As a limited company, you have chosen to set your business up as a separate legal entity, distinct from yourself and the other shareholders and directors. Although the cost of setting up a limited company can be lower than you think (check out our formation packages), your tax responsibilities are different from being a sole trader.
Corporation tax is a tax on a limited company’s profits after its business expenses such as salaries etc. If a limited company is not in profit, Corporation Tax does not apply.
If your company is in profit, you will need to put together statutory accounts for your business and send Companies House an annual return. You’ll also need to send HMRC a company tax return. This is so that Corporation Tax can be calculated on your business profits. The rates can change every year, but for 2021/2022 the Corporation Tax rate is 19% on all profits. You can find the most up to date Corporation tax rates on the government’s website here.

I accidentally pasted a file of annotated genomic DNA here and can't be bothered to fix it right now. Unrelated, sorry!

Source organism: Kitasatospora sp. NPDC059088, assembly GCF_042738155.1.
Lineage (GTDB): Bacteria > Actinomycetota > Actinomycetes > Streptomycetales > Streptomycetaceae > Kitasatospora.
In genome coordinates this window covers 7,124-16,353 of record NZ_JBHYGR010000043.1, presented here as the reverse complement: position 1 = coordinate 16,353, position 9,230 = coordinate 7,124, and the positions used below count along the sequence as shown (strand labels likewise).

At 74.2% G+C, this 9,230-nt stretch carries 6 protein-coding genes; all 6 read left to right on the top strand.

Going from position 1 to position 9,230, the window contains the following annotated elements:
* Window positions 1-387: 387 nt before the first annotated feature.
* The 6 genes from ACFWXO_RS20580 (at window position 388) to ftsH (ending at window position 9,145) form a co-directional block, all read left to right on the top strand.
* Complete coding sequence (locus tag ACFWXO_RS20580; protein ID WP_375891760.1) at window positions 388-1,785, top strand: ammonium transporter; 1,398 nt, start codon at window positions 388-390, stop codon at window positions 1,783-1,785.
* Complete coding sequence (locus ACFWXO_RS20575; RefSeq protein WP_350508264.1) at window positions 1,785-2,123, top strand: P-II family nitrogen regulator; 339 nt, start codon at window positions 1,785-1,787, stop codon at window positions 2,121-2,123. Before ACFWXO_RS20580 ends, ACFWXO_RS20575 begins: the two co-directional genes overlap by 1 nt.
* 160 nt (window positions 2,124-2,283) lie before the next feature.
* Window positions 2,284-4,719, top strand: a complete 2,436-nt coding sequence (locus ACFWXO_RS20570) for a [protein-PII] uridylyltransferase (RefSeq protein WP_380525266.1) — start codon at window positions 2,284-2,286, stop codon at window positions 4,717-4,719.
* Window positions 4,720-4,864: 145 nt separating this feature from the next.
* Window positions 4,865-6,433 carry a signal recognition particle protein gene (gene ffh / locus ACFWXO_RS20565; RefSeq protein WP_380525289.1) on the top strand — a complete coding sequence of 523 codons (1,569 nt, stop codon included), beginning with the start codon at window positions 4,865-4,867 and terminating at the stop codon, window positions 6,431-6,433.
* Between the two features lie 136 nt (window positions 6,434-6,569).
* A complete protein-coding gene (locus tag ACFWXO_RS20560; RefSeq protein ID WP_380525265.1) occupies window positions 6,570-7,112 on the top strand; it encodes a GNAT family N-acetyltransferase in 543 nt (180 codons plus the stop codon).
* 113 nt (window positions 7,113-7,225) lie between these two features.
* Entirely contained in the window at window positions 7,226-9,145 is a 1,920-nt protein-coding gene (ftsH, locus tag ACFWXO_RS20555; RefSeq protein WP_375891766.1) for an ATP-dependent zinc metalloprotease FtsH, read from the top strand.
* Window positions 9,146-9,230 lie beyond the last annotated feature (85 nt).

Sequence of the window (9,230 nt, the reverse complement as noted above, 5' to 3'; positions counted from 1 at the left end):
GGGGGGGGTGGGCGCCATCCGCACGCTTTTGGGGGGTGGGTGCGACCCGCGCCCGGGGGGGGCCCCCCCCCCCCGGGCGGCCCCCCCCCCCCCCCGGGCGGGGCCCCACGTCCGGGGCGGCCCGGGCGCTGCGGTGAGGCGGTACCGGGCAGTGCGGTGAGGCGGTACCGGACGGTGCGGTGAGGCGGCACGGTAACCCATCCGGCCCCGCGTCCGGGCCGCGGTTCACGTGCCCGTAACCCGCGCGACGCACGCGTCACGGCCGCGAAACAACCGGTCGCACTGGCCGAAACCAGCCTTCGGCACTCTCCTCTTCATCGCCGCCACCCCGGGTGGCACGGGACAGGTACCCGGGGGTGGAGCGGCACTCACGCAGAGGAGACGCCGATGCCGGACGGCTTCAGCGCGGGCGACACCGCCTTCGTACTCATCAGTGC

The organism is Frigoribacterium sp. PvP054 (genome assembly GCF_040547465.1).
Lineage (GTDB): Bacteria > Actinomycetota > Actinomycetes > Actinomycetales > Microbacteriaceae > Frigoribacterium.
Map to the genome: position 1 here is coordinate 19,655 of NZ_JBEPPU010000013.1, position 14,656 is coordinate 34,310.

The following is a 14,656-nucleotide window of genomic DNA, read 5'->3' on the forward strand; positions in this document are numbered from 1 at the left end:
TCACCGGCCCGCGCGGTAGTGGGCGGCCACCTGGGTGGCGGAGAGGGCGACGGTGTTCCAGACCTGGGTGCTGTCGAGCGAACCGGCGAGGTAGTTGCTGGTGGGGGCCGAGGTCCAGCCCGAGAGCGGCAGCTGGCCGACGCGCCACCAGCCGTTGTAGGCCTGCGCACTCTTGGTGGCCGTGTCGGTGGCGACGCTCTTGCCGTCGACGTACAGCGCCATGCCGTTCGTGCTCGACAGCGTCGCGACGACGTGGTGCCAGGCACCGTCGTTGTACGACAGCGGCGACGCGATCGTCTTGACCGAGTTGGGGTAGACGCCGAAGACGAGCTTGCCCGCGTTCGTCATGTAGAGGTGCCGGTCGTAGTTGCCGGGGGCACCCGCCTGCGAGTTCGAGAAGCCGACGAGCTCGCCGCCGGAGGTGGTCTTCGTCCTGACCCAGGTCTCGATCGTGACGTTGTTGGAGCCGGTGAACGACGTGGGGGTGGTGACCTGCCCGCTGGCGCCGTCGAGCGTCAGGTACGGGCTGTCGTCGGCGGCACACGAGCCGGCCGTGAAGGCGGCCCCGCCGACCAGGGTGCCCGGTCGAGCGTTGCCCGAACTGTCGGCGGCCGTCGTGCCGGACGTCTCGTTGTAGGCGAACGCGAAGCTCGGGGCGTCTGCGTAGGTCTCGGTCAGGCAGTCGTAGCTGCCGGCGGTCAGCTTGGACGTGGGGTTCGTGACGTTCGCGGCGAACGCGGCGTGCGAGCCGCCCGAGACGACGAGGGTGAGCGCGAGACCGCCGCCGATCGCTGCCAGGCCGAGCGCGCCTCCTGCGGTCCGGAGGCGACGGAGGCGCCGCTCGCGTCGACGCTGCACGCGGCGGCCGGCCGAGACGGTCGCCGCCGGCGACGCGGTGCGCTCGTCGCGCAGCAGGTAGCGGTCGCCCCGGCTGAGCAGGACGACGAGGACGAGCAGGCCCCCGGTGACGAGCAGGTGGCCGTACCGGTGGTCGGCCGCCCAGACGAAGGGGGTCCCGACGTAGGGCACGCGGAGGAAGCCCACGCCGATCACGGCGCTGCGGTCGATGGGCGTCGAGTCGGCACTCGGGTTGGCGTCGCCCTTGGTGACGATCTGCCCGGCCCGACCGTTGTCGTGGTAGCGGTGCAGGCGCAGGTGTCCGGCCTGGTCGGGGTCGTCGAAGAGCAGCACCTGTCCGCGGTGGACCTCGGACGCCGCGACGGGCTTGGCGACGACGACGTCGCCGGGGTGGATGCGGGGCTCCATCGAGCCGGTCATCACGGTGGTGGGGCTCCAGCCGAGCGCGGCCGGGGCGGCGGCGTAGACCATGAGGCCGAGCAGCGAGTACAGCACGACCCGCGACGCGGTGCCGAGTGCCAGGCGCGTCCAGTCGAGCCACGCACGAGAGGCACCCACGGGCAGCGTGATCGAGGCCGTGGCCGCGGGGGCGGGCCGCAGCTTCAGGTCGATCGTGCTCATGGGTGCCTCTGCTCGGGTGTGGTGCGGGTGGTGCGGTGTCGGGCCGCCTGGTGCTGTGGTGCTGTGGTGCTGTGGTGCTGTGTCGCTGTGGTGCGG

It’s worth noting that in 2023, there will be a change in Corporation Tax. A company that has a profit of under £50,000 will pay 19% Corporation Tax (the same as it now), however, if a company has profits of over £50,000, Corporation Tax will be 25%. This can be reduced if the business profits are between £50,000 and £250,000 due to marginal relief. You can find more info on this here.
NICs for a director